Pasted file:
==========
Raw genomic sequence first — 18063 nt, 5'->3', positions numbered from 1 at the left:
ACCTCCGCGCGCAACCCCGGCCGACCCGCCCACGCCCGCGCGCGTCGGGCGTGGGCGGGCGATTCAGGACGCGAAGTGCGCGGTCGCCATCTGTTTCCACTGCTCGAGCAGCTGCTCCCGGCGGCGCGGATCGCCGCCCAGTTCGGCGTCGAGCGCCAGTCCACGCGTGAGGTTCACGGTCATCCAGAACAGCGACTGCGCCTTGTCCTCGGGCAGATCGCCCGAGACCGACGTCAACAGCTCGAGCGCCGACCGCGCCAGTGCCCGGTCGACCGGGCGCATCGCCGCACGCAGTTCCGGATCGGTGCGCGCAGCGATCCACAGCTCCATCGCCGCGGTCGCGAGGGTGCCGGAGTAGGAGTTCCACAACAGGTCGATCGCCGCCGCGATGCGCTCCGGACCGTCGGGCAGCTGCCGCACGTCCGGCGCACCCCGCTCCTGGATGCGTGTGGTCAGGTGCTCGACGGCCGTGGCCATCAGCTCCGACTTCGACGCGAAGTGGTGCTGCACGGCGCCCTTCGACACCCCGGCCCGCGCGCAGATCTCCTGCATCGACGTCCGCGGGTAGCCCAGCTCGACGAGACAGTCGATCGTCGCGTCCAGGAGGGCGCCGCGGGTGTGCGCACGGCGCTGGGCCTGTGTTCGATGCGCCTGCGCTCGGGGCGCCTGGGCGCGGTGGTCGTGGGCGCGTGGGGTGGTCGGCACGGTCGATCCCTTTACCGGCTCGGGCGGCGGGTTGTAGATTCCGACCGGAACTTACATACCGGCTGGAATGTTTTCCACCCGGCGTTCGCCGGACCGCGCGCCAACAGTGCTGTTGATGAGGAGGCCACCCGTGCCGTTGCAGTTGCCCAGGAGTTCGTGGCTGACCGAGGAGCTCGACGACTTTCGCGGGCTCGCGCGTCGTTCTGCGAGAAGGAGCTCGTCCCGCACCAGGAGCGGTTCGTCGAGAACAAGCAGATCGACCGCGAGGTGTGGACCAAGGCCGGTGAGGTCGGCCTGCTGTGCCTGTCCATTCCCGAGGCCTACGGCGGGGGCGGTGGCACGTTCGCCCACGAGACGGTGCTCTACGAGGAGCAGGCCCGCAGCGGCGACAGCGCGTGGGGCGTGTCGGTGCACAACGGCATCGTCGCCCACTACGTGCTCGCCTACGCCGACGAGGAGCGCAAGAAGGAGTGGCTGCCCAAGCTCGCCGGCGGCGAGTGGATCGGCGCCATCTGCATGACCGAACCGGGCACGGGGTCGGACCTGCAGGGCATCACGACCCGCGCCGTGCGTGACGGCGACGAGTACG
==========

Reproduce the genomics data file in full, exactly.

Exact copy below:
Raw genomic sequence first — 18063 nt, 5'->3', positions numbered from 1 at the left:
ACCTCCGCGCGCAACCCCGGCCGACCCGCCCACGCCCGCGCGCGTCGGGCGTGGGCGGGCGATTCAGGACGCGAAGTGCGCGGTCGCCATCTGTTTCCACTGCTCGAGCAGCTGCTCCCGGCGGCGCGGATCGCCGCCCAGTTCGGCGTCGAGCGCCAGTCCACGCGTGAGGTTCACGGTCATCCAGAACAGCGACTGCGCCTTGTCCTCGGGCAGATCGCCCGAGACCGACGTCAACAGCTCGAGCGCCGACCGCGCCAGTGCCCGGTCGACCGGGCGCATCGCCGCACGCAGTTCCGGATCGGTGCGCGCAGCGATCCACAGCTCCATCGCCGCGGTCGCGAGGGTGCCGGAGTAGGAGTTCCACAACAGGTCGATCGCCGCCGCGATGCGCTCCGGACCGTCGGGCAGCTGCCGCACGTCCGGCGCACCCCGCTCCTGGATGCGTGTGGTCAGGTGCTCGACGGCCGTGGCCATCAGCTCCGACTTCGACGCGAAGTGGTGCTGCACGGCGCCCTTCGACACCCCGGCCCGCGCGCAGATCTCCTGCATCGACGTCCGCGGGTAGCCCAGCTCGACGAGACAGTCGATCGTCGCGTCCAGGAGGGCGCCGCGGGTGTGCGCACGGCGCTGGGCCTGTGTTCGATGCGCCTGCGCTCGGGGCGCCTGGGCGCGGTGGTCGTGGGCGCGTGGGGTGGTCGGCACGGTCGATCCCTTTACCGGCTCGGGCGGCGGGTTGTAGATTCCGACCGGAACTTACATACCGGCTGGAATGTTTTCCACCCGGCGTTCGCCGGACCGCGCGCCAACAGTGCTGTTGATGAGGAGGCCACCCGTGCCGTTGCAGTTGCCCAGGAGTTCGTGGCTGACCGAGGAGCTCGACGACTTTCGCGGGCTCGCGCGTCGTTCTGCGAGAAGGAGCTCGTCCCGCACCAGGAGCGGTTCGTCGAGAACAAGCAGATCGACCGCGAGGTGTGGACCAAGGCCGGTGAGGTCGGCCTGCTGTGCCTGTCCATTCCCGAGGCCTACGGCGGGGGCGGTGGCACGTTCGCCCACGAGACGGTGCTCTACGAGGAGCAGGCCCGCAGCGGCGACAGCGCGTGGGGCGTGTCGGTGCACAACGGCATCGTCGCCCACTACGTGCTCGCCTACGCCGACGAGGAGCGCAAGAAGGAGTGGCTGCCCAAGCTCGCCGGCGGCGAGTGGATCGGCGCCATCTGCATGACCGAACCGGGCACGGGGTCGGACCTGCAGGGCATCACGACCCGCGCCGTGCGTGACGGCGACGAGTACG